If you need help to care for your baby contact your local social services. 

Having a family is the most natural thing in the world. The majority of women with epilepsy have normal pregnancies and healthy babies. However, your epilepsy management must be addressed, preferably before you decide to start a family.

PRE-PREGNANCY COUNSELLING

Pre-pregnancy counselling is very important as your medication and epilepsy management may need to be reviewed well before pregnancy. By working with your doctor you will minimise any risks to your future child. This is the time to ask important questions, for example:

IS EPILEPSY INHERITED?

Most inherited epilepsies are benign (they are outgrown at adolescence) and easily treated. The risk of passing on epilepsy to your child is low. Accurate diagnosis of your epilepsy may give some indication of the risk.

CAN SPECIFIC MEDICATIONS FOR EPILEPSY AFFECT THE UNBORN?

While the risk of birth defects exists, 95% of women with epilepsy have healthy babies. Some medications for epilepsy are associated with a higher risk of birth defects. Pre-pregnancy planning allows your doctor to reassess your treatment and if needed:

  •  Adjust your dose
  • Change your medication and monitor its effectiveness or
  • Withdraw medication.

UNPLANNED PREGNANCY

It is important not to suddenly stop your medication if you realise you are pregnant.

In the event of an unplanned pregnancy, you should continue taking your medication and speak to your doctor as soon as you can.  Ongoing medical supervision will ensure the best outcome for you and your future child.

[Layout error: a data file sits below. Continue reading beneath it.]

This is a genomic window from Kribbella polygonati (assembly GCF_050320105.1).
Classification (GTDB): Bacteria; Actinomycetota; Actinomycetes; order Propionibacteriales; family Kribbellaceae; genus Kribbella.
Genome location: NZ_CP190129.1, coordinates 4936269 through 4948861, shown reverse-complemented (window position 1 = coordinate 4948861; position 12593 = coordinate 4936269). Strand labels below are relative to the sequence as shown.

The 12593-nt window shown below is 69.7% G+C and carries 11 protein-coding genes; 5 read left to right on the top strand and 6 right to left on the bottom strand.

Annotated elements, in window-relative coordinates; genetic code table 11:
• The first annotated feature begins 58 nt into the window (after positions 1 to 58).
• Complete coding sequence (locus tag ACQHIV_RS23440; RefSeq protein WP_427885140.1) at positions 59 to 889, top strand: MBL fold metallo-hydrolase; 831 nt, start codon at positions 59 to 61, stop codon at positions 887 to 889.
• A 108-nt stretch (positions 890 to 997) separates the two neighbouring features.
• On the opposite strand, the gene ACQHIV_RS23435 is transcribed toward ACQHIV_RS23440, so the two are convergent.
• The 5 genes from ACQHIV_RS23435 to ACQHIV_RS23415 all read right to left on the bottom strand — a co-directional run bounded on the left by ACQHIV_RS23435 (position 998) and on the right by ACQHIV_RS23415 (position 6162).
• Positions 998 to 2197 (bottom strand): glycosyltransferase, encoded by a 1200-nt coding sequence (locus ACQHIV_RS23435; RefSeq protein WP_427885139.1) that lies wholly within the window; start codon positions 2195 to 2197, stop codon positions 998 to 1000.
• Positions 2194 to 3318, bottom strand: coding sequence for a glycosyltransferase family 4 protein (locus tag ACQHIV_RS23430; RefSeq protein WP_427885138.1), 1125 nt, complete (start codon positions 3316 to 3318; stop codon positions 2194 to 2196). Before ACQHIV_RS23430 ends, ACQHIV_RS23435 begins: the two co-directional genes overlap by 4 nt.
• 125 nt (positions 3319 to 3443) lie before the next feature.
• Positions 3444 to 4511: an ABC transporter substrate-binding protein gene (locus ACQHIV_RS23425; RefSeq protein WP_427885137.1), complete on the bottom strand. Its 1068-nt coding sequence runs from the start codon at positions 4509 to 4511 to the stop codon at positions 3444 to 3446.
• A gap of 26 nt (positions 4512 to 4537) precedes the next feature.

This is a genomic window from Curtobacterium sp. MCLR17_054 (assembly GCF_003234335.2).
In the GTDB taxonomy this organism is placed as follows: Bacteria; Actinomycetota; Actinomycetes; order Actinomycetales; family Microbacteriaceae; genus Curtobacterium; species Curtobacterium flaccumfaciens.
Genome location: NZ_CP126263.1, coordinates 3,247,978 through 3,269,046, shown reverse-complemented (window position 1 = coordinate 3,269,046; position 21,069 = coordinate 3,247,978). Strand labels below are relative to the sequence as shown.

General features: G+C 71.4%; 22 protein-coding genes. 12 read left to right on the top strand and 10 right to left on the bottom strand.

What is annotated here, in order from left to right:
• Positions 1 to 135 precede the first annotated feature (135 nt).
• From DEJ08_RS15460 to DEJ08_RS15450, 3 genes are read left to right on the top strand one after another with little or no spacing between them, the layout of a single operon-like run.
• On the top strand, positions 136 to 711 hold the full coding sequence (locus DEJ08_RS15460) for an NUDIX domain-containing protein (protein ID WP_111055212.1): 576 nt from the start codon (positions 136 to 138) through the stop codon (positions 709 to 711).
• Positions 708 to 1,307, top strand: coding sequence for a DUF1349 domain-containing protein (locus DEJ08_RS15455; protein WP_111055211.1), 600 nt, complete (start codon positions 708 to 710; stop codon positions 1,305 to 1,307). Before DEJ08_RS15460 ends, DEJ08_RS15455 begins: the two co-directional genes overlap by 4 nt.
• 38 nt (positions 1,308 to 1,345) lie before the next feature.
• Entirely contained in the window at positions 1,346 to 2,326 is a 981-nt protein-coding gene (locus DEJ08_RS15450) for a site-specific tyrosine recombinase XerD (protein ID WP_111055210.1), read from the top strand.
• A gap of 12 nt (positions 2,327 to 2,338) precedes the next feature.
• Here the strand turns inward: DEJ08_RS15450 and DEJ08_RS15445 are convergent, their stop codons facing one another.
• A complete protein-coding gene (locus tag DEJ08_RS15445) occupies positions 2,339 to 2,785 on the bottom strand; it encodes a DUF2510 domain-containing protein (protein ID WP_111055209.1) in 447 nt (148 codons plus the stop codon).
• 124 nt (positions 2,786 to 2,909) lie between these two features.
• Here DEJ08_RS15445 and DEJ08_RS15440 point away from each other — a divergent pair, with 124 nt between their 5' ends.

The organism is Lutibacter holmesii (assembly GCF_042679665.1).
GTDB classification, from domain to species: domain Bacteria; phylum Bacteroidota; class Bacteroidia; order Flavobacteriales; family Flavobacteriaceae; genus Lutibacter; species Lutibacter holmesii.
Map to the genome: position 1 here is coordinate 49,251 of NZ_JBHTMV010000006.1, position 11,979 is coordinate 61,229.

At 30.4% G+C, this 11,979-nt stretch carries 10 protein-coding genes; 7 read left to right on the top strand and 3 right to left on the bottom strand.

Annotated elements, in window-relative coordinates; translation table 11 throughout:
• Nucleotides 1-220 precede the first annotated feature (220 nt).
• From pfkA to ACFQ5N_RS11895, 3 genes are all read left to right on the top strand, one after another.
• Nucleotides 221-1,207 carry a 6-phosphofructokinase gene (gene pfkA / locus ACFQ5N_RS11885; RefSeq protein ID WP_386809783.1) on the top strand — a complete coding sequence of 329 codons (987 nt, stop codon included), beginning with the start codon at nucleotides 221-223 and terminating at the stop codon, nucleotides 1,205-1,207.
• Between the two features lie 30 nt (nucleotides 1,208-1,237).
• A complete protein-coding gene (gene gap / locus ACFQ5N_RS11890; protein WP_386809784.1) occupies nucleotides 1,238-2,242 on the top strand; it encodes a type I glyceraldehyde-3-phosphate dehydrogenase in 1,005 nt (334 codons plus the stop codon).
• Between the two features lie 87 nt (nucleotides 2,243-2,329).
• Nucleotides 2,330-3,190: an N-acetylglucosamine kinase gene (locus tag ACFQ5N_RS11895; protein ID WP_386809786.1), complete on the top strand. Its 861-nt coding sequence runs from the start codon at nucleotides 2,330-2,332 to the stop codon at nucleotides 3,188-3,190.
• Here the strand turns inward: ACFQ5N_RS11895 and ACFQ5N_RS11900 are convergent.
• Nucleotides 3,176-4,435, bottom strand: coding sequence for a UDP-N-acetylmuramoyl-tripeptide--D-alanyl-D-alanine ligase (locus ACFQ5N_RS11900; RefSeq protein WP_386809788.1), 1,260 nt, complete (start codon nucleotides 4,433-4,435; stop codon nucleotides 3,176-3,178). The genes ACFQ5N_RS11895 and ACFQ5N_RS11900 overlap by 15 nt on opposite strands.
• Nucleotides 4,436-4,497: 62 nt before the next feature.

CAN ANYTHING BE DONE TO MINIMISE THE RISK OF BIRTH DEFECTS?

Some medications for epilepsy can increase the risk of spina bifida (abnormal development of the spine often causing leg weakness and impairment of bladder control). Increasing your intake of folic acid prior to conception and for the first three months of pregnancy might decrease this risk.

Maintaining a healthy diet, regular moderate exercise and abstaining from tobacco and alcohol will assist in minimising risks in pregnancy.

PREGNANCY REGISTER

Any woman with epilepsy who becomes pregnant can join the Register by telephoning (free phone) 0800-389-1248. An Epilepsy Specialist Nurse or answer phone takes the call and the Register then contacts the woman’s GP to follow up the results of the pregnancy

PREGNANCY

During pregnancy many bodily changes occur. The most common questions asked are:

WILL PREGNANCY AFFECT SEIZURE CONTROL?